Premature Evaluation

Premature Evaluation: Titus Andronicus The Most Lamentable Tragedy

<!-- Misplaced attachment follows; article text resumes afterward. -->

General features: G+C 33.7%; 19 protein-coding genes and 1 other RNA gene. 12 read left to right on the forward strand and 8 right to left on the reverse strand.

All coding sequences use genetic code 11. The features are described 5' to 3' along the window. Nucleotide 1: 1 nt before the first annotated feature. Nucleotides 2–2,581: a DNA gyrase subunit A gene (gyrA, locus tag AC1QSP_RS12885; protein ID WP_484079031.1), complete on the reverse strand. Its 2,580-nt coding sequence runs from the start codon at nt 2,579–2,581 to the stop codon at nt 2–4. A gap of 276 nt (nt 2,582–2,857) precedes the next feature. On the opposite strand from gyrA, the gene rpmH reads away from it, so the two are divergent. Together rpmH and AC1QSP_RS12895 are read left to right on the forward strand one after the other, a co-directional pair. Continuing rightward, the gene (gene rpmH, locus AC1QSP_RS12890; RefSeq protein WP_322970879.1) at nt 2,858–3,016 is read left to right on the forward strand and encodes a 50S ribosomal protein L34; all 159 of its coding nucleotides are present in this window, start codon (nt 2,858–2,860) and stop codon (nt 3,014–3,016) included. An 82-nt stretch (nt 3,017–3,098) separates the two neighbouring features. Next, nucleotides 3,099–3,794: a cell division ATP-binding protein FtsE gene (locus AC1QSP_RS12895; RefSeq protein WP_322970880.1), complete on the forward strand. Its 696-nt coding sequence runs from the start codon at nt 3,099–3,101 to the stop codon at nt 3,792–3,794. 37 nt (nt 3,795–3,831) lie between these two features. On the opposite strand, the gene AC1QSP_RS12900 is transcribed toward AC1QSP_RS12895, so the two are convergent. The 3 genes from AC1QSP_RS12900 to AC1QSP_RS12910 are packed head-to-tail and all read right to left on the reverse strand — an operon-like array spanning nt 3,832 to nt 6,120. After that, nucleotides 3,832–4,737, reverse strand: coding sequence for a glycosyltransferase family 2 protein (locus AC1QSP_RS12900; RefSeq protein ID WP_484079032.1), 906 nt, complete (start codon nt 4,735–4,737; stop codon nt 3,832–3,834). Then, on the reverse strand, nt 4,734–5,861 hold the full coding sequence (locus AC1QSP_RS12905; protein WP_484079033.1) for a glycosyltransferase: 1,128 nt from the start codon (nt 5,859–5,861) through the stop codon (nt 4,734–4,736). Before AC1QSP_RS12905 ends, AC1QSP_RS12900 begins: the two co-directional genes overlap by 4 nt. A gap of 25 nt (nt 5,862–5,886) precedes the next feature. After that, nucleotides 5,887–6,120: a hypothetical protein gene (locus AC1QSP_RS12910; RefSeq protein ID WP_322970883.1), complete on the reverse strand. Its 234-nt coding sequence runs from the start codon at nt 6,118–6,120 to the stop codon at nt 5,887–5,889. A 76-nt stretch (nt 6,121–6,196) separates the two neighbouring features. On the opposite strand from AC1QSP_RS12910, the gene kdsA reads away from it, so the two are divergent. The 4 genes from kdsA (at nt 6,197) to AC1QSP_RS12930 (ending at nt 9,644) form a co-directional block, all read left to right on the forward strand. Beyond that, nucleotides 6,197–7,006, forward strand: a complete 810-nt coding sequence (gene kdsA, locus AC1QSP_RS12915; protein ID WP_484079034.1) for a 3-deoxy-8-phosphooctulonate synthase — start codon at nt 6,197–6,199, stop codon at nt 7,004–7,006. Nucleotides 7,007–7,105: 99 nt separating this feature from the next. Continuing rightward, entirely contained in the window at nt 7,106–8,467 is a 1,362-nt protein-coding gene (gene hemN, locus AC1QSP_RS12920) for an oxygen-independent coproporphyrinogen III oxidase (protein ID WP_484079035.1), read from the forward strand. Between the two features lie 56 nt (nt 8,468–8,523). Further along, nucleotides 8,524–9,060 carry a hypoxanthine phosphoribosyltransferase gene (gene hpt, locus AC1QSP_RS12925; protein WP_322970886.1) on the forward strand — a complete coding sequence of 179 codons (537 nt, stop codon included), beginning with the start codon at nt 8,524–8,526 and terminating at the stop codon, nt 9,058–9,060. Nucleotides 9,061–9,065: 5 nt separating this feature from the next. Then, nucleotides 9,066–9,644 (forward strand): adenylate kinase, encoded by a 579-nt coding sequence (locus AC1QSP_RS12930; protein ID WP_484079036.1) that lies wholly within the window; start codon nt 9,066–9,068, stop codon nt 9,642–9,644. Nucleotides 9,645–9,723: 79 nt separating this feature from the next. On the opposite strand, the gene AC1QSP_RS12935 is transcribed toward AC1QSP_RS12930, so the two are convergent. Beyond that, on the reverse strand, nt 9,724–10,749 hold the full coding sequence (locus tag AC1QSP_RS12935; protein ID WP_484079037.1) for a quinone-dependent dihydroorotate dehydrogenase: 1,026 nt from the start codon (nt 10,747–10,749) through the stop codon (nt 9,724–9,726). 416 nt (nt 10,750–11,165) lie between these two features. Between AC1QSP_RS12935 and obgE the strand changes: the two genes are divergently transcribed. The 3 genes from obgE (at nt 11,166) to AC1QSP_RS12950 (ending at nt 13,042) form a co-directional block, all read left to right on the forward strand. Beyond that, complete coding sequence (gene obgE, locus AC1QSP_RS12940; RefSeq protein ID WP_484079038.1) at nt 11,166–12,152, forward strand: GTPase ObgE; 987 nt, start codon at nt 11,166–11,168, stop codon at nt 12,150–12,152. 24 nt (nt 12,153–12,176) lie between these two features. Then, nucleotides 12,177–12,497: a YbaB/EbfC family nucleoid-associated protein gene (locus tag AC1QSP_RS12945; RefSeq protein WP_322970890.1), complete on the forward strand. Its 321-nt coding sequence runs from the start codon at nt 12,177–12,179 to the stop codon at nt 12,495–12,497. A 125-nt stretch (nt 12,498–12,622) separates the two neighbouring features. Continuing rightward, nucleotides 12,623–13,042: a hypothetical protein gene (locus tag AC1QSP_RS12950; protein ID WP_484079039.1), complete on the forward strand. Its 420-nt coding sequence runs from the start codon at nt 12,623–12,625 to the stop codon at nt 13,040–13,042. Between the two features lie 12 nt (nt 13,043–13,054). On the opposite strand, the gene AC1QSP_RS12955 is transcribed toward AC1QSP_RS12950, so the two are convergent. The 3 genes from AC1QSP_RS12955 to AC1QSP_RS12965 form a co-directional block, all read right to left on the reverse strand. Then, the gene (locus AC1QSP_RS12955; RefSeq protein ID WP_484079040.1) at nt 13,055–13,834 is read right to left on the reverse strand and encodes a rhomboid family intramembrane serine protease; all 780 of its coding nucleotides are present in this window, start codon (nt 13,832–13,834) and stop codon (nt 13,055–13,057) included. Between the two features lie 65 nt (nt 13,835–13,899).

I really didn’t think that The Most Lamentable Tragedy was ever going to happen. More than two years ago, I talked to Patrick Stickles, and he laid out the plan: A full-length rock opera and accompanying movie, one that alludes to X-Men and The Matrix while telling a sprawling epic poem about manic depression. Stickles seemed like he was at the end of his rope with the music business (and, not incidentally, the music press), and he was selling stuff in the band’s online store to finance the opera’s creation even though he was, at the time, on the same record label as Vampire Weekend and Adele. Talking to me and a couple of curious random onlookers, he laid out the story’s entire plot, act by act. It promised to be a vast undertaking, a vision no right-thinking band manager would encourage a guy like Stickles to see through. On “Dimed Out,” Stickles comes pretty close to breaking character to address exactly this: “I don’t chase after clocks or calendars / I bow down not to masters, gods, nor managers.” Then, later: “I’m an impatient underdog indivisible / And my challengers are talentless imbeciles.” There’s something deeply quixotic about the entire undertaking: The sort of punk band who plays midsized clubs taking almost four years to put together a huge, pessimistic, difficult narrative about its frontman’s mental health struggles! With strings! And now that it exists in the world, The Most Lamentable Tragedy stands as a rebuke to any of the talentless imbeciles who might’ve doubted it. TMLT is not an easy record to wrap your mind around. But once you start the work of unraveling it, it is a motherfucker.